The next most famous of temples at Aihole is often considered to be Lad Khan, the oldest structure at the complex with construction being dated to the middle of the 5th century A.D. (Lippe 11). Originally this temple was built for the worship of Visnu but it was later dedicated to the sun god Suryanarayana. The design of this temple can be considered a square ground plan with two square groupings of pillars within the main square (Lippe 11). However there is what is suspected to be a later addition of a porch that does not match up sufficiently with the original scheme (Lippe 11). “The porch of the Lad Khan temple is unusually wide as it had to be accommodated to the square temple; it is three pillars deep and four pillars wide, corresponding to the four hall pillars. The porch pillars are heavy and square with simple brackets (as are those of the roof shrine)” (Lippe 13). The porch itself was probably added relatively shortly after the temple was constructed with dates being considered around 550 A.D. (Lippe 13). “The railing of the porch which forms the back rests of the benches inside, is decorated with a motif of vases with foliage framed by pillars and knotted bands; we also notice rampant lions leaning against pilasters; a feature recalling Pallava pillars of the Rajashima period (695-722)” (Lippe 13). These features are a defining element of many temples at Aihole and can be considered a foundational shift in the architecture that was created by the early Chalukya culture.
Another notable temple that is found at the Aihole complex is the Huccimalli-Gudi. The name can be literally translated as “Mad-Malli’s temple”. “The temple can be dated to the seventh century, possibly even before the Pallava occupation” (Lippe 18). An important aspect about the Huccimalli-Gudi is that it is a homogeneous structure but it still displays features found in other temples such as the porch railings and pillars of the Lad Khan (Lippe 18). The sculptured gargoyle-like pranala, as well as the apparent vestibule, are examples of how Huccimalli-Gudi undertook many additions and changes throughout its existence (Lippe 18). “The medallion with a Natesa on the Dwarf, on a shallow and rudimentary gable-projection, is loosely fitted to the “northern” superstructure which rises from the invisible sanctum” (Lippe 18). The medallion is likely a later addition because the Huccimalli temple is believed to have been originally designed for Vaishnava worship (Lippe 18). The Huccimalli-Gudi can therefore be considered a good example of how the architecture in Aihole was going through a shift in conventional design.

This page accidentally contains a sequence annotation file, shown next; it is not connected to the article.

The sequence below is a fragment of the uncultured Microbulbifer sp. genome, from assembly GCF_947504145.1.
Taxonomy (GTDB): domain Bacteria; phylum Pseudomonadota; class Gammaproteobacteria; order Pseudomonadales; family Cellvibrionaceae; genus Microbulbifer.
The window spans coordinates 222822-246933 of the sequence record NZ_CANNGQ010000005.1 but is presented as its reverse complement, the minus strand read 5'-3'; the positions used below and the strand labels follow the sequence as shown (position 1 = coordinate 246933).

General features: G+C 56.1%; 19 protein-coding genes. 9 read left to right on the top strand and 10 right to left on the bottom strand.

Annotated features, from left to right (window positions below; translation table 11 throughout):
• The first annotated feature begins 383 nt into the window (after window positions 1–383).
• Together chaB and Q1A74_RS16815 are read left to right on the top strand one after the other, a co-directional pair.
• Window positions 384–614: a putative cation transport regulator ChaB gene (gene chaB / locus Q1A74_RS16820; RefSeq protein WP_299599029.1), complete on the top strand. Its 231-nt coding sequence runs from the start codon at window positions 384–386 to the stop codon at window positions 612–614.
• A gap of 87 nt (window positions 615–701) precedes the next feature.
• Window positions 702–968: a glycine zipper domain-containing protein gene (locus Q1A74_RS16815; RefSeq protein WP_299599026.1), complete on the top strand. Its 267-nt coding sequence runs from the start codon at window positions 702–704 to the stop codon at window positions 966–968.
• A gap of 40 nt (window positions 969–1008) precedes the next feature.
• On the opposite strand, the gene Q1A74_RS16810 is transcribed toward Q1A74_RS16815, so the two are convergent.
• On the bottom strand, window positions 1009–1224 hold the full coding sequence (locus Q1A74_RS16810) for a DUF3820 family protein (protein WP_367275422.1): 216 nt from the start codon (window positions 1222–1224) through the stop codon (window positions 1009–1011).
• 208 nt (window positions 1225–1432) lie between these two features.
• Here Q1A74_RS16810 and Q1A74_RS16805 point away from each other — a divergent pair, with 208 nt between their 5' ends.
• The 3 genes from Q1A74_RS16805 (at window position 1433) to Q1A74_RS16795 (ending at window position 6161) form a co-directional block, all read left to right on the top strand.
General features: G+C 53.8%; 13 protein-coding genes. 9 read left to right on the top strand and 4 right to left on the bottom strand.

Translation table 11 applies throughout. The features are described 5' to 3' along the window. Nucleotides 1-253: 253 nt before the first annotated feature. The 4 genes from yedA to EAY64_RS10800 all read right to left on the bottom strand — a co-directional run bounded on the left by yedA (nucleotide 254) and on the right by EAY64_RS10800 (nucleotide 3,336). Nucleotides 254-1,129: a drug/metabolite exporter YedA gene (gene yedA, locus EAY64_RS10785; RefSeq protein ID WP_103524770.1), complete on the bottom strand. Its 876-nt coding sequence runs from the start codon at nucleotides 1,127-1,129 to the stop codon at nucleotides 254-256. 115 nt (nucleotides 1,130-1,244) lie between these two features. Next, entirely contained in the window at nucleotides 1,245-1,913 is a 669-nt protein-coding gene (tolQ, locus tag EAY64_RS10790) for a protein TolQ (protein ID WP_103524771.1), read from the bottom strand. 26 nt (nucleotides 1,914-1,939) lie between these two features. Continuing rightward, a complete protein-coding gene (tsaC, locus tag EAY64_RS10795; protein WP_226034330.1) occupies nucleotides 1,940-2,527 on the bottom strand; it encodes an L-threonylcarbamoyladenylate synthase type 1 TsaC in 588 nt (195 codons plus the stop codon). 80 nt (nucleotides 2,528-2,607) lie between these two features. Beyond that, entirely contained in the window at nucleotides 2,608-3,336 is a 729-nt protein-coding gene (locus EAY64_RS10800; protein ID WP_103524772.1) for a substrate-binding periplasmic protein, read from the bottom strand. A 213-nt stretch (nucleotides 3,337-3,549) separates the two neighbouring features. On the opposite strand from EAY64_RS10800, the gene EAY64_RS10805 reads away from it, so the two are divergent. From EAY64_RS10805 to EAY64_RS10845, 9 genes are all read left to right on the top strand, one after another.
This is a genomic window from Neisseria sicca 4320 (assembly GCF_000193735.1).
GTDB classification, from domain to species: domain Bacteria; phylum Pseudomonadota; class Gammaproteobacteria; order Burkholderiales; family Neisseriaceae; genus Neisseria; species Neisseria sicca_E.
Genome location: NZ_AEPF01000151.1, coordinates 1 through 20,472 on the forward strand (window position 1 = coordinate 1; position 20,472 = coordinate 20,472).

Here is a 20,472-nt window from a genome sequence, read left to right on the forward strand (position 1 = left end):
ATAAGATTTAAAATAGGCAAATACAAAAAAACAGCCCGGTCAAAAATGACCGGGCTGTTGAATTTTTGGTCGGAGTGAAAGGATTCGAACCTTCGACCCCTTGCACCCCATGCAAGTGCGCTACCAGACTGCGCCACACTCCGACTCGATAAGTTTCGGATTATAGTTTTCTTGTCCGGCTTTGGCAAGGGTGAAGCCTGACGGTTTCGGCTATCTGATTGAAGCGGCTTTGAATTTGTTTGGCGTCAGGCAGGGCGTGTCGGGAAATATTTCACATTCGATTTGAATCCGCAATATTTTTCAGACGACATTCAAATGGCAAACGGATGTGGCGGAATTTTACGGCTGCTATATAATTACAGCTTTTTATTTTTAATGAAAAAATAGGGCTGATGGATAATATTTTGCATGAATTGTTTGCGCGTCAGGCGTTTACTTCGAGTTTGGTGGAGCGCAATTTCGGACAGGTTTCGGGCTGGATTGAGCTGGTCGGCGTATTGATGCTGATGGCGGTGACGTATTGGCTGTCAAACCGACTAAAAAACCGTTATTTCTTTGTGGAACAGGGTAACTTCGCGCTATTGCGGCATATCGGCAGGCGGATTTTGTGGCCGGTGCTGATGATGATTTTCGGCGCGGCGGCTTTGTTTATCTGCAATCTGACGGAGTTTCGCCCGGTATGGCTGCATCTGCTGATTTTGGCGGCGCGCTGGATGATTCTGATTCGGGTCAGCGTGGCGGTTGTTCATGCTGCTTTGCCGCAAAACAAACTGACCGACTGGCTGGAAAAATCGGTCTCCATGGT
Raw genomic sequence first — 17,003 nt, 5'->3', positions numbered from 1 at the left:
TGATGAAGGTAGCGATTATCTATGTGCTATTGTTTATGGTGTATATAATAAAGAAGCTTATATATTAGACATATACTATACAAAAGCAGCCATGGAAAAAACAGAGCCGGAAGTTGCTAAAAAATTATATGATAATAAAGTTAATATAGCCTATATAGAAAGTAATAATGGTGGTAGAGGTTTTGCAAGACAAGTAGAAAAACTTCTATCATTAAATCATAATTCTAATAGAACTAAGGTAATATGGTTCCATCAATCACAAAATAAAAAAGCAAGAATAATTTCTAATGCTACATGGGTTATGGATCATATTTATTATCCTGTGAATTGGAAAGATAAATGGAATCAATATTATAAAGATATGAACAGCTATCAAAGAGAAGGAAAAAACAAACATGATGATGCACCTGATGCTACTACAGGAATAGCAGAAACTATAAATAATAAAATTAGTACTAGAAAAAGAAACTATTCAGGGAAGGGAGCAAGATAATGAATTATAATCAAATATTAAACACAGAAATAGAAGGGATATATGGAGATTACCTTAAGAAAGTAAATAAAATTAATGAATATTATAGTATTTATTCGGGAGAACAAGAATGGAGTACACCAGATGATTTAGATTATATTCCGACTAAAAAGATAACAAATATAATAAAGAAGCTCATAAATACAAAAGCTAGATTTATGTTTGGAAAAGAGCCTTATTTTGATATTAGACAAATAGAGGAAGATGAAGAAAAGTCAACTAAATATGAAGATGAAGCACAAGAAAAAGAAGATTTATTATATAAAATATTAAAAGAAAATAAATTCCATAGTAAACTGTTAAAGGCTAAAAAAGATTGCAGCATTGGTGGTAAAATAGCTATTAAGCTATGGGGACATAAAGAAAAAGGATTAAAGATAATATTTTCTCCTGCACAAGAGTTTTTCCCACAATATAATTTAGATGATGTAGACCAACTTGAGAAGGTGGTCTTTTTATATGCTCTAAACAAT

These three temples are all model cases of how the Chalukyan dynasty created their own style of architecture by combining different techniques used in both northern and southern India. These styles are reflected throughout the area at Aihole and are indicative what was going on at the time of their construction. When studied further, researchers can gather information about how the tradition and culture itself shifted. Whether it was purely how a temple was being dedicated and presented, or what people were occupying the territory, the temples at Aihole provide an illustrious history religious tradition in that area.
REFERENCES AND FURTHER RECOMMENDED READING
Bolar, Varija R. (2010) Temples of Karnataka: An Epigraphical Study (From the Earliest to 1050 A.D.) “Surya (Sun) Temples and Images”. New Delhi: Readworthy Publications Ltd.
Hardy, Adam (1995) Indian Temple Architecture: Form and Transformation. “Early Chalukya Temples”. New Delhi: Abhinav Publications, Indira Gandhi National Center for the Arts.
Hardy, Adam (2001) Tradition and Transformation: Continuity and Ingenuity in the Temples of Karnataka. Berkeley: University of California Press on Behalf of the Society of Architectural Historians.
Lippe, Aschwin (1969/1970) Archives of Asian Art. “Additions and Replacements in Early Chalukya Temples”. Honolulu: University Of Hawai’i Press for the Asia Society.
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Article written by Grady Allison (Spring 2013), who is solely responsible for its content.